Venizelos said representatives from the International Monetary Fund, the European Commission and the European Central Bank will return to Athens this week. The so-called troika suspended its review in early September amid talk of missed targets and budget shortfalls.
The current plan is to have Greece implement painful debt-reduction measures in exchange for rescue loans. Greece relies on funds from last year’s €110 billion ($149 billion) package, and European leaders also have agreed on a second €109 billion bailout, although some details of that remain to be worked out.
“We want a strong Greece within the eurozone, and Germany is prepared to offer all necessary assistance,” Merkel said in Berlin.
Papandreou, in return, pledged to implement the reforms demanded by Greece’s international creditors. Speaking through a translator, he said this is a time “of great sacrifices for the Greek people. Therefore it is of great importance to receive signals of support from our European partners.”
Ahead of the meeting between the two leaders, Merkel’s government downplayed speculation of bold new moves to tackle Europe’s sprawling sovereign debt crisis.
German Finance Minister Wolfgang Schaeuble ruled out increasing the eurozone’s new €440 billion ($595 billion) rescue fund, calling it “a silly idea” that could ultimately endanger the AAA ratings of the main creditor countries such as Germany and the Netherlands.
Greece’s new property tax will range from €4.00 to €20.00 ($5.50-$27.50) for every square meter (10.7 square feet). It will be charged through electricity bills to make it easier for the state to collect, instead of going through Greece’s unwieldy and inefficient tax system. Those who refuse to pay will risk having their power cut off.
The extra charge has deeply angered Greeks, who have already been through more than a year of sharp austerity measures, including salary and pension cuts and higher taxes.
State electricity company unionists have threatened not to collect the tax. Public transport workers walked off the job Tuesday for two days, and were to be joined by taxi drivers on Wednesday. Tax office and customs workers also were on strike.
Police briefly scuffled with protesters outside parliament shortly after Tuesday’s vote there and used pepper spray to disperse one group of youths.
Elena Becatoros and Derek Gatopulos in Athens contributed.
OTTAWA – Canada’s human resources minister says there’s a global sense of urgency around the need to create jobs to stave off future economic crisis.
Diane Finley wrapped up two days of meetings with her G20 counterparts in Paris on Tuesday and said the feeling around the table is that job creation must be front-and-centre in economic recovery plans.
The Harper government has promised to make jobs the priority during this fall session of Parliament by forging ahead with programs announced in the June budget.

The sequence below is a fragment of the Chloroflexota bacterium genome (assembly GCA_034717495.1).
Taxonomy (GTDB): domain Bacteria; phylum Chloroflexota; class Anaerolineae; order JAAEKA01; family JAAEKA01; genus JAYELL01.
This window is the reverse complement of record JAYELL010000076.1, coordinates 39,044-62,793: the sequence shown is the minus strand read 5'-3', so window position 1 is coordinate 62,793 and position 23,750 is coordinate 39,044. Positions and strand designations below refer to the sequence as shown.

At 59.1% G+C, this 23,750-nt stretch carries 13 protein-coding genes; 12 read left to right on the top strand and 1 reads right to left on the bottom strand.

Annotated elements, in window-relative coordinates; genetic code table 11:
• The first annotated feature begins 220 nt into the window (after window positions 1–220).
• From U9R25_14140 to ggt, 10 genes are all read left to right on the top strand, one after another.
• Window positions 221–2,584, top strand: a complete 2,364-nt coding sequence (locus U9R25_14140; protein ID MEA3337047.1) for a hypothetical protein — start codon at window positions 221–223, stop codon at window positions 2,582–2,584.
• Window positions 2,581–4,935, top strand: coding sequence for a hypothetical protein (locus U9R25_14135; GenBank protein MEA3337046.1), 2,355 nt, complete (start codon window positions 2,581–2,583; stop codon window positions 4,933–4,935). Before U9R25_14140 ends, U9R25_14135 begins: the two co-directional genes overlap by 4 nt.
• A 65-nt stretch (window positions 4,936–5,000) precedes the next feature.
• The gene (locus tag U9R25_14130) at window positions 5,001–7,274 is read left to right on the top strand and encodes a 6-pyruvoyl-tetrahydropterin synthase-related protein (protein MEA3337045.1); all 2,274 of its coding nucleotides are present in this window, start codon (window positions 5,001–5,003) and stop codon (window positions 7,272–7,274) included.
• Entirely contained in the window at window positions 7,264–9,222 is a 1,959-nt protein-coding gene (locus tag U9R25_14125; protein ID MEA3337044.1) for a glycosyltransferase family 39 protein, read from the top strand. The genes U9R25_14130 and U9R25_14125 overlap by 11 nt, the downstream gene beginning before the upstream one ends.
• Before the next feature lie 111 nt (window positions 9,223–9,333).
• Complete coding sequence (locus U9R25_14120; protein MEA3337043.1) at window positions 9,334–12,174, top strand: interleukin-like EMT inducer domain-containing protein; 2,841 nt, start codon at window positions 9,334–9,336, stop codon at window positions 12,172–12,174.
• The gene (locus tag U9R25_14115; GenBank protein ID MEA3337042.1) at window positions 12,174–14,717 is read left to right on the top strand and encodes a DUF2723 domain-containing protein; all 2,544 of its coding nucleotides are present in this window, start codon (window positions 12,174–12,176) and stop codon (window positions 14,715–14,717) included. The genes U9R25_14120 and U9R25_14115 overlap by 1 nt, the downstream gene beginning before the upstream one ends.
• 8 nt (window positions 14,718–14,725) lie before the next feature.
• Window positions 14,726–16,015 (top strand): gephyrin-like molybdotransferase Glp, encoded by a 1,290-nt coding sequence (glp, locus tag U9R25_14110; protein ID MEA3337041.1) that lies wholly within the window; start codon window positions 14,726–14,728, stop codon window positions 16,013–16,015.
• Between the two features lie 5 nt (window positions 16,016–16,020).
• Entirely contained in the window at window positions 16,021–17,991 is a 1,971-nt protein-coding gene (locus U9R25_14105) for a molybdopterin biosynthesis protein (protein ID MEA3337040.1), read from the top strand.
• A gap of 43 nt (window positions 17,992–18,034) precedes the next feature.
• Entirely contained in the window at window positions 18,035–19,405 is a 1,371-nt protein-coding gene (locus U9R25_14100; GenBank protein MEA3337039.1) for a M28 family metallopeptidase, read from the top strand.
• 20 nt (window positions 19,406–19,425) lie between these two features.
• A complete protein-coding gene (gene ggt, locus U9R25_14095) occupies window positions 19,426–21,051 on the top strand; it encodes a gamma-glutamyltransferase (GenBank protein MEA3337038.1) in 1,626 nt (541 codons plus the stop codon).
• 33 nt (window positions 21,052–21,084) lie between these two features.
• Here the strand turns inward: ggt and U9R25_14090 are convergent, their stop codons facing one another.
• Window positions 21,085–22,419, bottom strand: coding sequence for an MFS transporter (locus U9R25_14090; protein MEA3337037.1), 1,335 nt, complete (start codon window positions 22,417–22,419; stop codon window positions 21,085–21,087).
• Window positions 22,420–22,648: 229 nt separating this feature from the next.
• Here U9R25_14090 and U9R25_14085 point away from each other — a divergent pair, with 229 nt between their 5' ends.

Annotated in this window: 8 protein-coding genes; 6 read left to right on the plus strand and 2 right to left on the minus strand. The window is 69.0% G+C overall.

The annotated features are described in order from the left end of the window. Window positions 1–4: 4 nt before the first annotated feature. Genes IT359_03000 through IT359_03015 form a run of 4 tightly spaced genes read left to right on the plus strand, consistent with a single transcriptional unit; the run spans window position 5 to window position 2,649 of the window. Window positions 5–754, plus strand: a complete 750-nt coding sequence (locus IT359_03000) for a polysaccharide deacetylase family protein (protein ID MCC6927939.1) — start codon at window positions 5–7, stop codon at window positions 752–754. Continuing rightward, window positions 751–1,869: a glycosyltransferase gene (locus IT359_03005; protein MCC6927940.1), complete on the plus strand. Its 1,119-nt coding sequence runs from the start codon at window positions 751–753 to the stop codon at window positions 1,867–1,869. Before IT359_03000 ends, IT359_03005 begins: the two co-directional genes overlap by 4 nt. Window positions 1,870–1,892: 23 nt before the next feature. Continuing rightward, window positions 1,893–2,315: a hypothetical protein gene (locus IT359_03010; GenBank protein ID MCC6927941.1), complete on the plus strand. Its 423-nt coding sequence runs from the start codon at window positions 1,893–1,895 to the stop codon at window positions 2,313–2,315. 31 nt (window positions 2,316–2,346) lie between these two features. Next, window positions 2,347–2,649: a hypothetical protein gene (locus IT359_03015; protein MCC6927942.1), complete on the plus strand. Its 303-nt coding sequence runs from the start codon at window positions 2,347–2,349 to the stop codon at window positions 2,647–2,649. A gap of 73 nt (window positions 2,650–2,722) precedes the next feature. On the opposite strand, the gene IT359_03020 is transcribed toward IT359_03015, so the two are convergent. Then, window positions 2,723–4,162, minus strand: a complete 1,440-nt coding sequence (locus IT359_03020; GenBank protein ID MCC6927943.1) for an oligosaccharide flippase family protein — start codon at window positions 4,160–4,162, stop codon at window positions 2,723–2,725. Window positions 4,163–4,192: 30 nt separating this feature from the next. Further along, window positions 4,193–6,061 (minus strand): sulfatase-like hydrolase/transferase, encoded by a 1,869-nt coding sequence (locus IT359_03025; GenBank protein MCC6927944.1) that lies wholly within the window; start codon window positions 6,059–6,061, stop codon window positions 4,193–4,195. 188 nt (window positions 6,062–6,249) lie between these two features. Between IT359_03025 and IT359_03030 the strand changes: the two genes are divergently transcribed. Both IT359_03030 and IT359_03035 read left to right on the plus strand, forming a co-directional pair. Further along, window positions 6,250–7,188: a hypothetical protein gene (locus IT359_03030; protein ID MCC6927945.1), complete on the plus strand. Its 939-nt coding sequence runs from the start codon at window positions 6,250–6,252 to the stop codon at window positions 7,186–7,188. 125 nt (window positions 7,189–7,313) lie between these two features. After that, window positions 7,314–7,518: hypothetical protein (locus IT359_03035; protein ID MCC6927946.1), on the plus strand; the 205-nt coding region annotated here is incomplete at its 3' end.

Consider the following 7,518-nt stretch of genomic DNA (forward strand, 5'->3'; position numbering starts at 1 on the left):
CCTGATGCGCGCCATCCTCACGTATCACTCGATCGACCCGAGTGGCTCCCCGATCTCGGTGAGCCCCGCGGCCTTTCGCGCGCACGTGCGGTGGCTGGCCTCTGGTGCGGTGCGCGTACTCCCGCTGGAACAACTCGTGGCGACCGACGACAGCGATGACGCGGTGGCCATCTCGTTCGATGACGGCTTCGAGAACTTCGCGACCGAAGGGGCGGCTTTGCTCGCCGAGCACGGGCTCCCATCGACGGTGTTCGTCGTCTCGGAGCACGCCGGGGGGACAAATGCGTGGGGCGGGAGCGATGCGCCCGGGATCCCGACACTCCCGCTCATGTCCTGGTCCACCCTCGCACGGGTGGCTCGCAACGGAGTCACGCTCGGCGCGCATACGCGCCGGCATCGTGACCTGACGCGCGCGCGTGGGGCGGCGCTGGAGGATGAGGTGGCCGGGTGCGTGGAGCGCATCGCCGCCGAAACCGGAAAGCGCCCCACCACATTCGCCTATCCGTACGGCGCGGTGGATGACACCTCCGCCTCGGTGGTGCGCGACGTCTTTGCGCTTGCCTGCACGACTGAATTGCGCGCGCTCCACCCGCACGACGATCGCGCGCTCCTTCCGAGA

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Officials say the economy has recovered all the jobs lost during the recession, but Finley says Canada’s youth unemployment rate remains too high.
The current rate for youth sits at 14 per cent, virtually unchanged over the last year.
And students are finding it even harder to get jobs. The most recent Statistics Canada data pegged the student unemployment rate at 17.2 per cent this summer, up from last year.
“There is an urgent need to link recovery with jobs and particularly with jobs for young people,” Finley said in an interview.
“And that’s going to take a lot of partnerships between government, employers and post-secondary institutions to make that happen.”
A report released on the eve of the Paris meeting suggests that 200 million people are unemployed around the world.
And the OECD and the International Labour Organization say that number is growing.
The report on job-creation policies across the G20 complimented the targeted job programs put in place by the Canadian government.
“At the same time, the inherent difficulties in fully evaluating the cost effectiveness of such initiatives suggest that a prudent approach should be adopted to their scaling up,” the report said.
It also suggested there is a sharp increase in long-term unemployment in Canada, which the report says can be associated with greater risks of poverty, health problems and school failure for children.
But creating jobs while keeping government budgets in check is a challenge faced by all G20 countries, the two groups acknowledged.
The G20 ministers emerged from their meetings pledging to ensure workers continue to have basic rights. The ministers also agreed to form a task force that would focus on youth unemployment.
The Paris talks were in advance of the G20 leaders’ meetings scheduled for November in France.